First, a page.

Any mandatory programme is likely to be resented, resisted and probably to fail, unless it has the support and involvement of fishermen. It is important to offer the training in a realistic environment involving the fishermen in "hands-on" participation with active feedback. Therefore the training is either provided on board specially equipped training vessels or in training centres in the fishing communities. In some places, drills can be offered on board the fishermen's own vessels. The need to establish trust between trainees and trainers is recognized and experienced fishermen are appointed as instructors where possible.

Safety training for fishermen has been introduced at various levels with various requirements for the issue of a certificate. Some courses merely require attendance, while more comprehensive programmes require specific tasks to be undertaken by the trainee (e.g. extinguishing a fire or launching and boarding a life raft) and, at the higher levels, they require oral and written examinations to be completed satisfactorily. Many pre-sea safety courses in developed countries are identical, or very similar to courses agreed by international convention for trading vessels by IMO and described in IMO Model courses. These courses are designed to be adapted to various types and size of vessel and a fishing vessel is, in effect, just another vessel. The components of these courses are:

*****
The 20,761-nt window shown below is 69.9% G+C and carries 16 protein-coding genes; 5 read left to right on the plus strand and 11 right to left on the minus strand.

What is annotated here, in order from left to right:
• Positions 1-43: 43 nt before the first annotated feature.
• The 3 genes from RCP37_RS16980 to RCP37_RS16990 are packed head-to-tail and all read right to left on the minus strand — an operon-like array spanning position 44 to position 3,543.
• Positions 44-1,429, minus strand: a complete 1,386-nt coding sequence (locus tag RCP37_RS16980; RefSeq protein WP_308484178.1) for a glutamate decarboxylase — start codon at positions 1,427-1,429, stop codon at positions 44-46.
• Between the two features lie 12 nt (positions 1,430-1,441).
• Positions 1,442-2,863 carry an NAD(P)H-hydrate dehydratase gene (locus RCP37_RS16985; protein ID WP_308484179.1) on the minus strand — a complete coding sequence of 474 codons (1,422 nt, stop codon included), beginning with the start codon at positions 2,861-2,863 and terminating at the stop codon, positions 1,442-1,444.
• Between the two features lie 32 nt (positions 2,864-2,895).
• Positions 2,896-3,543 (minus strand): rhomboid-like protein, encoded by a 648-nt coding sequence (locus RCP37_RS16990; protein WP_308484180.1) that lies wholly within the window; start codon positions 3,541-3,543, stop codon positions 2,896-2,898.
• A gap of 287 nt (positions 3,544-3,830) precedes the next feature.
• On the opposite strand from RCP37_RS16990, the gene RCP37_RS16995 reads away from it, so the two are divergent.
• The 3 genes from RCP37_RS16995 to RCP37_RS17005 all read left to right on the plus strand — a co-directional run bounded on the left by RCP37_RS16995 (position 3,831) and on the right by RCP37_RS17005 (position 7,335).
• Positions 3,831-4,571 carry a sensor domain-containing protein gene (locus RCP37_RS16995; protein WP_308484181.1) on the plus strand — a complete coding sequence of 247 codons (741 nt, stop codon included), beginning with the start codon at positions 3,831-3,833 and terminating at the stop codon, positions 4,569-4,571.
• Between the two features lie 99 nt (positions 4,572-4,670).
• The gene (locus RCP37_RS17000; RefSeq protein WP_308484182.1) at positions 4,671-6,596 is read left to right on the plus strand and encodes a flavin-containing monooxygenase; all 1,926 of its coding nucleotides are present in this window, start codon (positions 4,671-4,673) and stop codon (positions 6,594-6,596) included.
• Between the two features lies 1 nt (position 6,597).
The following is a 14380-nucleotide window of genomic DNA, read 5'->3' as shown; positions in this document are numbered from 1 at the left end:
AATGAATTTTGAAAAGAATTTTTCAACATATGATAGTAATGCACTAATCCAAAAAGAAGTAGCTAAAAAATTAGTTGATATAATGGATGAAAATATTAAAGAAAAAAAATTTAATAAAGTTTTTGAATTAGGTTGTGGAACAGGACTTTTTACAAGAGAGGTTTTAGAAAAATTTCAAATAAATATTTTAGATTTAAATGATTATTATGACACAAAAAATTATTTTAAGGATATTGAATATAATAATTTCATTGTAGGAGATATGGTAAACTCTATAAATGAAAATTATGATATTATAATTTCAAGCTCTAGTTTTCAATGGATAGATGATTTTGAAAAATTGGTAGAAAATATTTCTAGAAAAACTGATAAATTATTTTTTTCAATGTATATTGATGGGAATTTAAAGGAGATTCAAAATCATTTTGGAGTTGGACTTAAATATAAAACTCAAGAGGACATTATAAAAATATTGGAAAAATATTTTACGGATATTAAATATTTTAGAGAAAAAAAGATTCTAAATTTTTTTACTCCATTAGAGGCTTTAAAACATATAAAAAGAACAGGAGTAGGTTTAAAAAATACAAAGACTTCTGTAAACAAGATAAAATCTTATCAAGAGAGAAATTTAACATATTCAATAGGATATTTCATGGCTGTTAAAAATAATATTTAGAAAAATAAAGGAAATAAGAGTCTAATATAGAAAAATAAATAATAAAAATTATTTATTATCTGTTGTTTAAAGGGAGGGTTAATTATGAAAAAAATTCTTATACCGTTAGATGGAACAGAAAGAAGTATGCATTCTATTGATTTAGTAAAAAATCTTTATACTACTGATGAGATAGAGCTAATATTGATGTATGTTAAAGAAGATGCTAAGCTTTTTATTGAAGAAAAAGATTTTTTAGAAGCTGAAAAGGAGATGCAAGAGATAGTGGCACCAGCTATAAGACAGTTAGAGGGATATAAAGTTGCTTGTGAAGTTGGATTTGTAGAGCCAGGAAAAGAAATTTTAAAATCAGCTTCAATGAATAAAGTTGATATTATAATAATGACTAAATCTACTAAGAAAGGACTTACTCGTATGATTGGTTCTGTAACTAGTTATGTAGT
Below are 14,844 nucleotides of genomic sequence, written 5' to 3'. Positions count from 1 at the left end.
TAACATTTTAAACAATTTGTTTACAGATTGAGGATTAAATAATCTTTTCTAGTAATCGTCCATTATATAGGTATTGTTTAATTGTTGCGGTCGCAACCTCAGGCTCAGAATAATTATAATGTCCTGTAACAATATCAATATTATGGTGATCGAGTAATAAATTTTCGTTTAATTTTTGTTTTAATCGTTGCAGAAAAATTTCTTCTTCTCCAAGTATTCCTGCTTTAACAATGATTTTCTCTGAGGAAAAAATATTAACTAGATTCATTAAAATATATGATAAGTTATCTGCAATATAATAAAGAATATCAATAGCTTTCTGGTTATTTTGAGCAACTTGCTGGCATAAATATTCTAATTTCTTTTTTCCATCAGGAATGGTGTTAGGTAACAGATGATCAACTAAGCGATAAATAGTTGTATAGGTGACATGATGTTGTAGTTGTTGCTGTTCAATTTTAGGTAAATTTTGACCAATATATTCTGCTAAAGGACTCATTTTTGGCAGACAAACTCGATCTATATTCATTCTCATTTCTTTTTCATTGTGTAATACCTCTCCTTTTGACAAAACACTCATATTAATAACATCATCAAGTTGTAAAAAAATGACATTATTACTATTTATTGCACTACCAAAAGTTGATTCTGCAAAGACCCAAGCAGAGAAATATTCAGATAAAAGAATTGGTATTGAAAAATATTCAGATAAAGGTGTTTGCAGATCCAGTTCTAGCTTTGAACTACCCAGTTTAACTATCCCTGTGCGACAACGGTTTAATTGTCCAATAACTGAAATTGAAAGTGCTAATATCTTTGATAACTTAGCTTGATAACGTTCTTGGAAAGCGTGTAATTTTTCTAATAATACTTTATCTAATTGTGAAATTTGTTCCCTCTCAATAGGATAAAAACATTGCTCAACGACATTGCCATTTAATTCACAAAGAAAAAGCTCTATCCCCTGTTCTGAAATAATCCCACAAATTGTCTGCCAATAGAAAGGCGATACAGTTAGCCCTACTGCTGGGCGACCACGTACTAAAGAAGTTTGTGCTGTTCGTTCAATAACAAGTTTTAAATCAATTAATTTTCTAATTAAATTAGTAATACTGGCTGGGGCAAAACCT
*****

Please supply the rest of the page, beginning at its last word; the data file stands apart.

1. Personal survival techniques,
  2. Fire prevention and fire fighting,
  3. Elementary first aid,
  4. Personal safety and social responsibilities.

The certificates from such courses have the added advantage of occupational mobility for the trainee and the rationalization of expensive training resources between the trading and fishing industries. The certificates from such approved basic training also have the added advantage that they are internationally recognized.